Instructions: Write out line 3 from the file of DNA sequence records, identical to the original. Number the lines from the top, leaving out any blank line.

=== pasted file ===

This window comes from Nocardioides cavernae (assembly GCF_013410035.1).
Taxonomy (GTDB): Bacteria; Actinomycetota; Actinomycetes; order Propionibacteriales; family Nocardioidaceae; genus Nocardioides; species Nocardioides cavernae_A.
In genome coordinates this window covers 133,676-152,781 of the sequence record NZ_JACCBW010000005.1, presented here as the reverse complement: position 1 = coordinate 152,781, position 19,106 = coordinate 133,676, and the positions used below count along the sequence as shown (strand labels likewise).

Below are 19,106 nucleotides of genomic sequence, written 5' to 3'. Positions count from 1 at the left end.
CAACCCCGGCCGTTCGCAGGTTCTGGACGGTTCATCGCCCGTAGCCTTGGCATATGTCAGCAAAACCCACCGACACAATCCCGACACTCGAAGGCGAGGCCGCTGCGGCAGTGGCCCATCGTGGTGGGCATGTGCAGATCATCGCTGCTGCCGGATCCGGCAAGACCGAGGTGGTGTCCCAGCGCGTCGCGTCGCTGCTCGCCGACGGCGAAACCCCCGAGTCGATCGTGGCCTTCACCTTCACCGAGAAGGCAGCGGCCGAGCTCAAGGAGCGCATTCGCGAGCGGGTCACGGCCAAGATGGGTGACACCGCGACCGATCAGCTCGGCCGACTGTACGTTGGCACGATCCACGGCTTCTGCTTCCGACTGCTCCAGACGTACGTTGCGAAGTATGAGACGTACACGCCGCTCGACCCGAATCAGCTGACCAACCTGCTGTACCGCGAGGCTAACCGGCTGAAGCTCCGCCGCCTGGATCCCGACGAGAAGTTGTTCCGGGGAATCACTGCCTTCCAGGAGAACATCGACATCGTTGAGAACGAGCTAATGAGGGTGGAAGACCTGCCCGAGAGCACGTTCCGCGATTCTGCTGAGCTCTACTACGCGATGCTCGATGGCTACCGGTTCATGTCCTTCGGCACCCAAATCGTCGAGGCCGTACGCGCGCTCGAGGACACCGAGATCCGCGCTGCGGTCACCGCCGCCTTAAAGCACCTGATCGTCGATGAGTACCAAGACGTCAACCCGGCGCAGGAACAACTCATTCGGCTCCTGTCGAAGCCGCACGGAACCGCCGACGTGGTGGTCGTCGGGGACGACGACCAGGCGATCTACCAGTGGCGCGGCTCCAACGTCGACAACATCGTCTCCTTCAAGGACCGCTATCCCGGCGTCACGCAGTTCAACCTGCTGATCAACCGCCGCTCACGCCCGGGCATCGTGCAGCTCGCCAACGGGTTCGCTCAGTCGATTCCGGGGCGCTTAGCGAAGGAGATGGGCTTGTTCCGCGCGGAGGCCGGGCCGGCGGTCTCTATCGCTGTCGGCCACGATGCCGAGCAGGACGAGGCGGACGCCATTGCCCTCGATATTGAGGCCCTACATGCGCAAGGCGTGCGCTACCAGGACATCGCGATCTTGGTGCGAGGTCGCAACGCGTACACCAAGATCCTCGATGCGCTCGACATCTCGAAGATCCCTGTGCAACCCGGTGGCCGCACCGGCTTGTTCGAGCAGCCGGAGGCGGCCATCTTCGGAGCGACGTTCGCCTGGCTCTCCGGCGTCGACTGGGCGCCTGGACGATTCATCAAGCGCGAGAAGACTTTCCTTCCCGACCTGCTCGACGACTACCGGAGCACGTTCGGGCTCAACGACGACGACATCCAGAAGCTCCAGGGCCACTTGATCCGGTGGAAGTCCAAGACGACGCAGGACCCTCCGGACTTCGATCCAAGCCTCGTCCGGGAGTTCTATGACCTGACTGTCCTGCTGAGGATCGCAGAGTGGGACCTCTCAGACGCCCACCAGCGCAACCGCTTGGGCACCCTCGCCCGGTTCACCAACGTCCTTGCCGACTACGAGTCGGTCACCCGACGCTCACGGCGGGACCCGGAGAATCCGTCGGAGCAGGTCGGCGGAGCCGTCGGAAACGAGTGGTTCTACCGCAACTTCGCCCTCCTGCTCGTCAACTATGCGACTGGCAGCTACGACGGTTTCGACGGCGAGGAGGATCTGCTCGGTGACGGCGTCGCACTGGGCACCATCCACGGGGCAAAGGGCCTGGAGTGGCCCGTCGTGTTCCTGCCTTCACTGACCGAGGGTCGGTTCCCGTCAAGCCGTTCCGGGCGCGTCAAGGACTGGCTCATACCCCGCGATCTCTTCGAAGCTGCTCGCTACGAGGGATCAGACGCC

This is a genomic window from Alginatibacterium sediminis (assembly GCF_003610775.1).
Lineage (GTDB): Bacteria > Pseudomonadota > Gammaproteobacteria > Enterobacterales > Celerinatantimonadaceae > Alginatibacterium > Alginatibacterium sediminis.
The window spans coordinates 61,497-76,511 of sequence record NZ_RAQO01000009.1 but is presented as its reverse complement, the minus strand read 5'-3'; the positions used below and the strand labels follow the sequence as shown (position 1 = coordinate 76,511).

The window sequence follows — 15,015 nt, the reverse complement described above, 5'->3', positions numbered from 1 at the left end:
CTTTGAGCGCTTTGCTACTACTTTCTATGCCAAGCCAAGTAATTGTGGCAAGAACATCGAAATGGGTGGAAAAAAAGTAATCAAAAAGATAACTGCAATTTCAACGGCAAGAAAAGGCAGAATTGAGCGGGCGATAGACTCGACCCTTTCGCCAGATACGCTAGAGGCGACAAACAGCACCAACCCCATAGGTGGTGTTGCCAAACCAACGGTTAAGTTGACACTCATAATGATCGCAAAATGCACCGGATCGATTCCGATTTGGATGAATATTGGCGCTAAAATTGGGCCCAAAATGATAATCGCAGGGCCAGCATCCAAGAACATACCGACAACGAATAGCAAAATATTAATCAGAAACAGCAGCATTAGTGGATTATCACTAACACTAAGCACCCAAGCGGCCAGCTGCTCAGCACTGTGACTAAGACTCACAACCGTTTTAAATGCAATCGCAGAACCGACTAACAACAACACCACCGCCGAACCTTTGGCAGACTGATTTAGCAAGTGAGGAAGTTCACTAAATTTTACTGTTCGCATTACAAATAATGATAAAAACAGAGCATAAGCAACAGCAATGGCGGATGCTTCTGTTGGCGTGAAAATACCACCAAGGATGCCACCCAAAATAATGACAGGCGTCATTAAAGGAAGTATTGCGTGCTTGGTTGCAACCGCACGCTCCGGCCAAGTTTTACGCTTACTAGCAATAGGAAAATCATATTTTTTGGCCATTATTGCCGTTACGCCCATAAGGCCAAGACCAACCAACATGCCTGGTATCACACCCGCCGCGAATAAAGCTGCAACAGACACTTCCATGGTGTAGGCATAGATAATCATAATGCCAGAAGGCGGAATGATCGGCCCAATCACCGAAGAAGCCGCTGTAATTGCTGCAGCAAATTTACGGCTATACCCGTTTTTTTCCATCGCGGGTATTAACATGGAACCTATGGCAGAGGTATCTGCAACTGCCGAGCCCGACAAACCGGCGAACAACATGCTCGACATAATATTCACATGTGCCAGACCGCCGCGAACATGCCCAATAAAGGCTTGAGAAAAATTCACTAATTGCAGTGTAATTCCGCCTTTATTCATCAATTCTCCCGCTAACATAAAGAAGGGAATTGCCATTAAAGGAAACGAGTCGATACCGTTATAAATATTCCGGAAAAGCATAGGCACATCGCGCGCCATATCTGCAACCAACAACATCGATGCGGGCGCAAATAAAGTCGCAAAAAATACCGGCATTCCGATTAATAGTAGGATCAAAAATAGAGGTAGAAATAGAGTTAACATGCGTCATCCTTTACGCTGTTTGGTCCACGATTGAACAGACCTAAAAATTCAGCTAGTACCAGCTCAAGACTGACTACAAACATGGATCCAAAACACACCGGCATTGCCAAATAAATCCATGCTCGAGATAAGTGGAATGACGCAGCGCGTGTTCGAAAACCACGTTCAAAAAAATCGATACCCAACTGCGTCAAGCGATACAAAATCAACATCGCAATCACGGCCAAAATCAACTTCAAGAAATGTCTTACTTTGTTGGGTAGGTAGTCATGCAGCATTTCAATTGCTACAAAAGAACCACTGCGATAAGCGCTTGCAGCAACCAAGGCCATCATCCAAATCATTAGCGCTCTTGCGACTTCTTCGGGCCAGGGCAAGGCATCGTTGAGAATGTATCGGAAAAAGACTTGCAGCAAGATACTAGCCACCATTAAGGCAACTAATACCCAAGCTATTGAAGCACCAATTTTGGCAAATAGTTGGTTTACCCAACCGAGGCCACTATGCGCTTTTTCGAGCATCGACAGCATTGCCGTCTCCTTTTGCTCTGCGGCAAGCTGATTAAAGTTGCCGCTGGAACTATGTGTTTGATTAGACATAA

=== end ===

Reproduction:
In genome coordinates this window covers 133,676-152,781 of the sequence record NZ_JACCBW010000005.1, presented here as the reverse complement: position 1 = coordinate 152,781, position 19,106 = coordinate 133,676, and the positions used below count along the sequence as shown (strand labels likewise).